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Letters

November 09, 2009

Re "Gay marriage -- not so fast," Editorial, Nov. 5

I completely agree that gays and lesbians shouldn't have to wait for a more open-minded generation to reach voting age to receive equal rights. Homosexuality has been around all this time, but some people still cannot accept the fact that gays and lesbians deserve equal rights.

Having grown up in a world where being "normal" meant being attracted to and getting married to the opposite sex, I knew I was condemned to being single all my life. My life could have been more meaningful if I had been given a chance to get married.

This whole brouhaha about gay marriage showed me a glimpse of light at the end of the long tunnel. Although I have no more plans of getting married, I hope to witness younger gays and lesbians finally get equal rights to marriage ... within my lifetime.

Steven Valbuena

Long Beach

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Even though Maine voters saw no need to alter the historical institution of marriage, The Times informs us that gay marriage has "the moral right on its side" and is therefore "an essential right."

And though there is little empirical evidence that "families and the institution of marriage" will be "strengthened" by same-sex marriage, those in the "strong grip" of tradition and religion are asked to believe that gay marriage is an inalienable right, benefiting both the institution of marriage and culture itself.

When will there be vigorous dialogue on the efficacy of same-sex marriage as a greater good for the body politic? Until that debate takes place, the gay and lesbian community may have to wait a very long time for same-sex marriage to become a national reality.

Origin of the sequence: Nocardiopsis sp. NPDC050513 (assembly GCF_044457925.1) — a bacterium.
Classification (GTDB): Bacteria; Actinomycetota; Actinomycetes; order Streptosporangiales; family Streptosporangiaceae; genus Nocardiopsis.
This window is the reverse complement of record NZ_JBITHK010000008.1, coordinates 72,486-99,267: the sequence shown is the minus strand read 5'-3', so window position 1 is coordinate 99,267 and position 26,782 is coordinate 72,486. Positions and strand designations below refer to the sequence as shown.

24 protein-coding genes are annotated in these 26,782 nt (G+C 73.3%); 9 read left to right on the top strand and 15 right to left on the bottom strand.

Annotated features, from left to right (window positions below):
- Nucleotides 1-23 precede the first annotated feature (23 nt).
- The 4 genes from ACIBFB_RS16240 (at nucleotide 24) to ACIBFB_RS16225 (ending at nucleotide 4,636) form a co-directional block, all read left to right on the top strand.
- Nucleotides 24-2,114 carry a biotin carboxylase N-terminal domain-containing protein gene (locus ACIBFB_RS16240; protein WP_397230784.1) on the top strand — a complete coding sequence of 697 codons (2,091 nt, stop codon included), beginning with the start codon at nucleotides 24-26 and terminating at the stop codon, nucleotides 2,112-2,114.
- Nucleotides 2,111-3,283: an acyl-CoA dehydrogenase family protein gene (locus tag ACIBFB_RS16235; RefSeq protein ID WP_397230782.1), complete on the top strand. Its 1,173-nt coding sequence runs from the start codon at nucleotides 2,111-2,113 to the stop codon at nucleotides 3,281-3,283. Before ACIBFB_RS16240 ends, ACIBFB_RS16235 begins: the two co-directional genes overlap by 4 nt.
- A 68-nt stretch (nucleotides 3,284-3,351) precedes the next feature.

D. Paul Thomas

Pasadena

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Your editorial calling for equal rights for gays and lesbians, though welcome, ignores the fundamental obstacle to gay rights: As long as civil rights can be taken by majority rule, minorities will never be equal before the law.

You should condemn not only the loss of rights in Maine and California but the illegitimacy of putting these questions on a ballot in the first place.

Raphael Mazor

Long Beach

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Re "Prop. 8 Protest," Photo, Nov. 5

Times editors chose to print the image of a man dressed in drag to illustrate the Proposition 8 protest.

Why would a seemingly open-minded newspaper use this attention-getting image? Do you think this is 1968?

These images are one reason why, in 2009, gays lost their equal rights in the Maine election. Shame on your editors.

Richard Kopelle

Rancho Mirage

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